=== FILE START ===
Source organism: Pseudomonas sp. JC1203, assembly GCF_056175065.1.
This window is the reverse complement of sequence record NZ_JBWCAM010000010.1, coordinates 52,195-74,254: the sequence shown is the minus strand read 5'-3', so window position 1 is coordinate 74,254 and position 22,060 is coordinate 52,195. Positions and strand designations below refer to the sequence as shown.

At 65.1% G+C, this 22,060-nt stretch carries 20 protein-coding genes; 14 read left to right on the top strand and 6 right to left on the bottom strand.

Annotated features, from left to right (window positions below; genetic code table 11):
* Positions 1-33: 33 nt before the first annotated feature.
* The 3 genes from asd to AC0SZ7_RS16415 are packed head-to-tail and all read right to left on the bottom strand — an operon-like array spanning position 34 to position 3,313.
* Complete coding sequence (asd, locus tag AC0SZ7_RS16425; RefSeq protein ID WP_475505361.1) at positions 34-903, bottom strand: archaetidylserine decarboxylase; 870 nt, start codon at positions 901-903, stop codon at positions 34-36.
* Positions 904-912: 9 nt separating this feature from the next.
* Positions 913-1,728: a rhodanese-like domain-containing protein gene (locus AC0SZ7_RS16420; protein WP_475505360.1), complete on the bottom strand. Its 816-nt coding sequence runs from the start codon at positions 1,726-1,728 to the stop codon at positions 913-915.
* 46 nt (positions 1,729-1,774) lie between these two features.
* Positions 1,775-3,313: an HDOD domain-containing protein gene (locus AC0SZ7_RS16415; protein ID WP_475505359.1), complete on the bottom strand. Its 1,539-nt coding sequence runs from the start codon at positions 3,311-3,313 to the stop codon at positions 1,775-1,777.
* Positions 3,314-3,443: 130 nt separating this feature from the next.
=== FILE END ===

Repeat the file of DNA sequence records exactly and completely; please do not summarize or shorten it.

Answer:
Source organism: Pseudomonas sp. JC1203, assembly GCF_056175065.1.
This window is the reverse complement of sequence record NZ_JBWCAM010000010.1, coordinates 52,195-74,254: the sequence shown is the minus strand read 5'-3', so window position 1 is coordinate 74,254 and position 22,060 is coordinate 52,195. Positions and strand designations below refer to the sequence as shown.

At 65.1% G+C, this 22,060-nt stretch carries 20 protein-coding genes; 14 read left to right on the top strand and 6 right to left on the bottom strand.

Annotated features, from left to right (window positions below; genetic code table 11):
* Positions 1-33: 33 nt before the first annotated feature.
* The 3 genes from asd to AC0SZ7_RS16415 are packed head-to-tail and all read right to left on the bottom strand — an operon-like array spanning position 34 to position 3,313.
* Complete coding sequence (asd, locus tag AC0SZ7_RS16425; RefSeq protein ID WP_475505361.1) at positions 34-903, bottom strand: archaetidylserine decarboxylase; 870 nt, start codon at positions 901-903, stop codon at positions 34-36.
* Positions 904-912: 9 nt separating this feature from the next.
* Positions 913-1,728: a rhodanese-like domain-containing protein gene (locus AC0SZ7_RS16420; protein WP_475505360.1), complete on the bottom strand. Its 816-nt coding sequence runs from the start codon at positions 1,726-1,728 to the stop codon at positions 913-915.
* 46 nt (positions 1,729-1,774) lie between these two features.
* Positions 1,775-3,313: an HDOD domain-containing protein gene (locus AC0SZ7_RS16415; protein ID WP_475505359.1), complete on the bottom strand. Its 1,539-nt coding sequence runs from the start codon at positions 3,311-3,313 to the stop codon at positions 1,775-1,777.
* Positions 3,314-3,443: 130 nt separating this feature from the next.